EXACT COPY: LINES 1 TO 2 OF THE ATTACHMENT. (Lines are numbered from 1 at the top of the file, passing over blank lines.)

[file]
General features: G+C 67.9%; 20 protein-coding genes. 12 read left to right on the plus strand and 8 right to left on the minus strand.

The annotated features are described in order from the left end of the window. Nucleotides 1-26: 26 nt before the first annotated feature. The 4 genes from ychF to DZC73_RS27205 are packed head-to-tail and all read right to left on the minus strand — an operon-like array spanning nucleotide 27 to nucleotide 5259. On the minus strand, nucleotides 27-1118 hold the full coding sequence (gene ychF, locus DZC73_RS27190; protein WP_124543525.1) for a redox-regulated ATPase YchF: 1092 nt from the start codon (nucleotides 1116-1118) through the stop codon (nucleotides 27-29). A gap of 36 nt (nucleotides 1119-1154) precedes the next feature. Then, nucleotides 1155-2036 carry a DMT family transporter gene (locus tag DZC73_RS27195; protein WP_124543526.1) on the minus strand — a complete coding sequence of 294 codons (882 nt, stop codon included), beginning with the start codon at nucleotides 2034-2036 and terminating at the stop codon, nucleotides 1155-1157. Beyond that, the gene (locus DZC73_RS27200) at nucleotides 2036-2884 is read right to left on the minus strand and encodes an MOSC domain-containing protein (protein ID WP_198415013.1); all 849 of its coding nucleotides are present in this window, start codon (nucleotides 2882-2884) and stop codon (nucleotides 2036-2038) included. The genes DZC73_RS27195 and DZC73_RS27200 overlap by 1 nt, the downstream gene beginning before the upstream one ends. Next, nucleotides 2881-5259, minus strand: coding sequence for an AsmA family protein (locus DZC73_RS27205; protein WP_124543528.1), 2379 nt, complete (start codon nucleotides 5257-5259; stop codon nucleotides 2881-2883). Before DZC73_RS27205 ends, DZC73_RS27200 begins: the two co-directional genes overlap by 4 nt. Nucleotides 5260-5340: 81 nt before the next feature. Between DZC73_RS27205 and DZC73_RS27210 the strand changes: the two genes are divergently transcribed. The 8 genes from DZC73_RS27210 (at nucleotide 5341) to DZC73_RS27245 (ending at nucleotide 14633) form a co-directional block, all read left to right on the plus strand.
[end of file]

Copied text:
General features: G+C 67.9%; 20 protein-coding genes. 12 read left to right on the plus strand and 8 right to left on the minus strand.

The annotated features are described in order from the left end of the window. Nucleotides 1-26: 26 nt before the first annotated feature. The 4 genes from ychF to DZC73_RS27205 are packed head-to-tail and all read right to left on the minus strand — an operon-like array spanning nucleotide 27 to nucleotide 5259. On the minus strand, nucleotides 27-1118 hold the full coding sequence (gene ychF, locus DZC73_RS27190; protein WP_124543525.1) for a redox-regulated ATPase YchF: 1092 nt from the start codon (nucleotides 1116-1118) through the stop codon (nucleotides 27-29). A gap of 36 nt (nucleotides 1119-1154) precedes the next feature. Then, nucleotides 1155-2036 carry a DMT family transporter gene (locus tag DZC73_RS27195; protein WP_124543526.1) on the minus strand — a complete coding sequence of 294 codons (882 nt, stop codon included), beginning with the start codon at nucleotides 2034-2036 and terminating at the stop codon, nucleotides 1155-1157. Beyond that, the gene (locus DZC73_RS27200) at nucleotides 2036-2884 is read right to left on the minus strand and encodes an MOSC domain-containing protein (protein ID WP_198415013.1); all 849 of its coding nucleotides are present in this window, start codon (nucleotides 2882-2884) and stop codon (nucleotides 2036-2038) included. The genes DZC73_RS27195 and DZC73_RS27200 overlap by 1 nt, the downstream gene beginning before the upstream one ends. Next, nucleotides 2881-5259, minus strand: coding sequence for an AsmA family protein (locus DZC73_RS27205; protein WP_124543528.1), 2379 nt, complete (start codon nucleotides 5257-5259; stop codon nucleotides 2881-2883). Before DZC73_RS27205 ends, DZC73_RS27200 begins: the two co-directional genes overlap by 4 nt. Nucleotides 5260-5340: 81 nt before the next feature. Between DZC73_RS27205 and DZC73_RS27210 the strand changes: the two genes are divergently transcribed. The 8 genes from DZC73_RS27210 (at nucleotide 5341) to DZC73_RS27245 (ending at nucleotide 14633) form a co-directional block, all read left to right on the plus strand.